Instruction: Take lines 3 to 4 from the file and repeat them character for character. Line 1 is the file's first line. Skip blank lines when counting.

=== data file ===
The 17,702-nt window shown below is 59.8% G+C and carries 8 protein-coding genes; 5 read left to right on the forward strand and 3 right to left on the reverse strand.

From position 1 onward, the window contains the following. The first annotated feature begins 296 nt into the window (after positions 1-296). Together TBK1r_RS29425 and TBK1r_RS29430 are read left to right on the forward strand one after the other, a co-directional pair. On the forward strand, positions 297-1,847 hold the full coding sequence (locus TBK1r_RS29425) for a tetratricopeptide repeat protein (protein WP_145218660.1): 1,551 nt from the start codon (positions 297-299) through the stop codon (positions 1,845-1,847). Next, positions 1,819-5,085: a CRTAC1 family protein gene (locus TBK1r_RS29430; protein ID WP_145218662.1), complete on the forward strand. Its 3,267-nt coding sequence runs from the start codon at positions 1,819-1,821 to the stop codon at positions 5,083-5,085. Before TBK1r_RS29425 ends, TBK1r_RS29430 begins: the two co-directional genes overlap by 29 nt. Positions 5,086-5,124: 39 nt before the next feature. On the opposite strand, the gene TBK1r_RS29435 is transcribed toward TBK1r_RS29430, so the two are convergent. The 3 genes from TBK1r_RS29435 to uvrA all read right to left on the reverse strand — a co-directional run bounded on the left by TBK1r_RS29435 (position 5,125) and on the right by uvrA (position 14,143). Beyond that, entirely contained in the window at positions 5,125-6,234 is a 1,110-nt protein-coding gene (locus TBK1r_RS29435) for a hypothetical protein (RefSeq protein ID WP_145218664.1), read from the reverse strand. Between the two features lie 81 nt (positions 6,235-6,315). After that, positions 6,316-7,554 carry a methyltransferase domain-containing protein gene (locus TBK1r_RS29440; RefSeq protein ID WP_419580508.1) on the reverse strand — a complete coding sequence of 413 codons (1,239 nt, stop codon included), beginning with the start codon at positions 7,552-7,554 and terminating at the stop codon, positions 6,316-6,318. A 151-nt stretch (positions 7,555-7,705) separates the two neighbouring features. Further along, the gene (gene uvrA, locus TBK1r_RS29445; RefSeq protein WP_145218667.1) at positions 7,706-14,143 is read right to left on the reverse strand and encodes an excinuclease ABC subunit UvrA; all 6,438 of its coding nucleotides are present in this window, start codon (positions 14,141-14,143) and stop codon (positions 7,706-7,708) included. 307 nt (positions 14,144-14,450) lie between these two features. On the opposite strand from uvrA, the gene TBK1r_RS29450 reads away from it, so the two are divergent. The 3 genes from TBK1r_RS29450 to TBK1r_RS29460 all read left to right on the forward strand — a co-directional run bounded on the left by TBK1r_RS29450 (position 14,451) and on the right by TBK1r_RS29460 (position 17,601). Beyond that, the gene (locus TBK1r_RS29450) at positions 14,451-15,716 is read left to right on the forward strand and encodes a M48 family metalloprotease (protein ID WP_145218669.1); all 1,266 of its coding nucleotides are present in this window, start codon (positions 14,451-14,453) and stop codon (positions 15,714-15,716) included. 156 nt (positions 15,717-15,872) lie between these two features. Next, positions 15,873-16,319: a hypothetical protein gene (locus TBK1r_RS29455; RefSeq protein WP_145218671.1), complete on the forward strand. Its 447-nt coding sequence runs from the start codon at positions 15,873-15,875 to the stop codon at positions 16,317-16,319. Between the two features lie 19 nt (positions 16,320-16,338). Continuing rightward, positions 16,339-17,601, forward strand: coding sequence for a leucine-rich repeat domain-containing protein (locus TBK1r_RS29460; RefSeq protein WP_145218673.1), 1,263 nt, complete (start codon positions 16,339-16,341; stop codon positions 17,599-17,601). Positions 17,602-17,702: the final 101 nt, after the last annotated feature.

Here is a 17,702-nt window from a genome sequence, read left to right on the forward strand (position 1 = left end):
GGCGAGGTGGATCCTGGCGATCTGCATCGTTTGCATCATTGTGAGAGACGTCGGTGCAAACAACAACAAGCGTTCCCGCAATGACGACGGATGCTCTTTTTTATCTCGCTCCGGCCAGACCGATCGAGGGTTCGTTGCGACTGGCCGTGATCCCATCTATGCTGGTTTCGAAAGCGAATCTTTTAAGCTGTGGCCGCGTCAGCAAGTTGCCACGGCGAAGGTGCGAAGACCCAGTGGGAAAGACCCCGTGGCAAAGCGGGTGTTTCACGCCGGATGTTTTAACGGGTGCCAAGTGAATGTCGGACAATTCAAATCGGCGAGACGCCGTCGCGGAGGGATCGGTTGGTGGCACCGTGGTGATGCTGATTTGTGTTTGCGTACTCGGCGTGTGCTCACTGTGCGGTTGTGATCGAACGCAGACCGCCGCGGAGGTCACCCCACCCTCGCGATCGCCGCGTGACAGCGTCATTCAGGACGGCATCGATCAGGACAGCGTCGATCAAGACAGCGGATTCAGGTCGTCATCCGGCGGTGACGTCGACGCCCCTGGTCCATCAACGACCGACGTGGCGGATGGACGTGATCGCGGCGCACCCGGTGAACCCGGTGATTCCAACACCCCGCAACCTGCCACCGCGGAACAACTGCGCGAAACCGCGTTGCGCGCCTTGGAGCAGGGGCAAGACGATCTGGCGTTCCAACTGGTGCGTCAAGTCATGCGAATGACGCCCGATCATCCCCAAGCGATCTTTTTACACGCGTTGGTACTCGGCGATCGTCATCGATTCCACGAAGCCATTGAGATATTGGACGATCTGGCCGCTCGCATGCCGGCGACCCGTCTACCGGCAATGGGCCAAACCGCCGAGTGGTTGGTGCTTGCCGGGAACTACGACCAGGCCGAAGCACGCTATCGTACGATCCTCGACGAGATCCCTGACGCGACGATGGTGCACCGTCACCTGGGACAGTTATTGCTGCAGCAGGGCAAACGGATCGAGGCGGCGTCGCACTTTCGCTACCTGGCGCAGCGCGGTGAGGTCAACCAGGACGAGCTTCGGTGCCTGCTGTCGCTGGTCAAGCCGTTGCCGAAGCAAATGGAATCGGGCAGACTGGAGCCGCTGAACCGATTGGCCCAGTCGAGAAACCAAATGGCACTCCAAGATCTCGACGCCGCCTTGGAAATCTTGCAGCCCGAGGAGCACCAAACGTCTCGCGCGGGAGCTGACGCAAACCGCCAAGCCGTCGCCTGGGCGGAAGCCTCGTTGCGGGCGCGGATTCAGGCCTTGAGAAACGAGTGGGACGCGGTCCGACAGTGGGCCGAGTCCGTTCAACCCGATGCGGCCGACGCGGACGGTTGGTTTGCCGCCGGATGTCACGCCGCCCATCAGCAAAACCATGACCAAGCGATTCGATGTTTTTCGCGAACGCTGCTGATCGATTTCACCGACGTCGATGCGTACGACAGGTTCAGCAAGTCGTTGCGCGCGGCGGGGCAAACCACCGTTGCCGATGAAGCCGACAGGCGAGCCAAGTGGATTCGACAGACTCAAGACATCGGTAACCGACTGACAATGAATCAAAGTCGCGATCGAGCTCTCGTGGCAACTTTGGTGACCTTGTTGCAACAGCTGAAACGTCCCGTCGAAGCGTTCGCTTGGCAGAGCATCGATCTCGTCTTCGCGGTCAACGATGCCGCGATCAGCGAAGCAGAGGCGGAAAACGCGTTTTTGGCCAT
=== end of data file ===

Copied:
Here is a 17,702-nt window from a genome sequence, read left to right on the forward strand (position 1 = left end):
GGCGAGGTGGATCCTGGCGATCTGCATCGTTTGCATCATTGTGAGAGACGTCGGTGCAAACAACAACAAGCGTTCCCGCAATGACGACGGATGCTCTTTTTTATCTCGCTCCGGCCAGACCGATCGAGGGTTCGTTGCGACTGGCCGTGATCCCATCTATGCTGGTTTCGAAAGCGAATCTTTTAAGCTGTGGCCGCGTCAGCAAGTTGCCACGGCGAAGGTGCGAAGACCCAGTGGGAAAGACCCCGTGGCAAAGCGGGTGTTTCACGCCGGATGTTTTAACGGGTGCCAAGTGAATGTCGGACAATTCAAATCGGCGAGACGCCGTCGCGGAGGGATCGGTTGGTGGCACCGTGGTGATGCTGATTTGTGTTTGCGTACTCGGCGTGTGCTCACTGTGCGGTTGTGATCGAACGCAGACCGCCGCGGAGGTCACCCCACCCTCGCGATCGCCGCGTGACAGCGTCATTCAGGACGGCATCGATCAGGACAGCGTCGATCAAGACAGCGGATTCAGGTCGTCATCCGGCGGTGACGTCGACGCCCCTGGTCCATCAACGACCGACGTGGCGGATGGACGTGATCGCGGCGCACCCGGTGAACCCGGTGATTCCAACACCCCGCAACCTGCCACCGCGGAACAACTGCGCGAAACCGCGTTGCGCGCCTTGGAGCAGGGGCAAGACGATCTGGCGTTCCAACTGGTGCGTCAAGTCATGCGAATGACGCCCGATCATCCCCAAGCGATCTTTTTACACGCGTTGGTACTCGGCGATCGTCATCGATTCCACGAAGCCATTGAGATATTGGACGATCTGGCCGCTCGCATGCCGGCGACCCGTCTACCGGCAATGGGCCAAACCGCCGAGTGGTTGGTGCTTGCCGGGAACTACGACCAGGCCGAAGCACGCTATCGTACGATCCTCGACGAGATCCCTGACGCGACGATGGTGCACCGTCACCTGGGACAGTTATTGCTGCAGCAGGGCAAACGGATCGAGGCGGCGTCGCACTTTCGCTACCTGGCGCAGCGCGGTGAGGTCAACCAGGACGAGCTTCGGTGCCTGCTGTCGCTGGTCAAGCCGTTGCCGAAGCAAATGGAATCGGGCAGACTGGAGCCGCTGAACCGATTGGCCCAGTCGAGAAACCAAATGGCACTCCAAGATCTCGACGCCGCCTTGGAAATCTTGCAGCCCGAGGAGCACCAAACGTCTCGCGCGGGAGCTGACGCAAACCGCCAAGCCGTCGCCTGGGCGGAAGCCTCGTTGCGGGCGCGGATTCAGGCCTTGAGAAACGAGTGGGACGCGGTCCGACAGTGGGCCGAGTCCGTTCAACCCGATGCGGCCGACGCGGACGGTTGGTTTGCCGCCGGATGTCACGCCGCCCATCAGCAAAACCATGACCAAGCGATTCGATGTTTTTCGCGAACGCTGCTGATCGATTTCACCGACGTCGATGCGTACGACAGGTTCAGCAAGTCGTTGCGCGCGGCGGGGCAAACCACCGTTGCCGATGAAGCCGACAGGCGAGCCAAGTGGATTCGACAGACTCAAGACATCGGTAACCGACTGACAATGAATCAAAGTCGCGATCGAGCTCTCGTGGCAACTTTGGTGACCTTGTTGCAACAGCTGAAACGTCCCGTCGAAGCGTTCGCTTGGCAGAGCATCGATCTCGTCTTCGCGGTCAACGATGCCGCGATCAGCGAAGCAGAGGCGGAAAACGCGTTTTTGGCCAT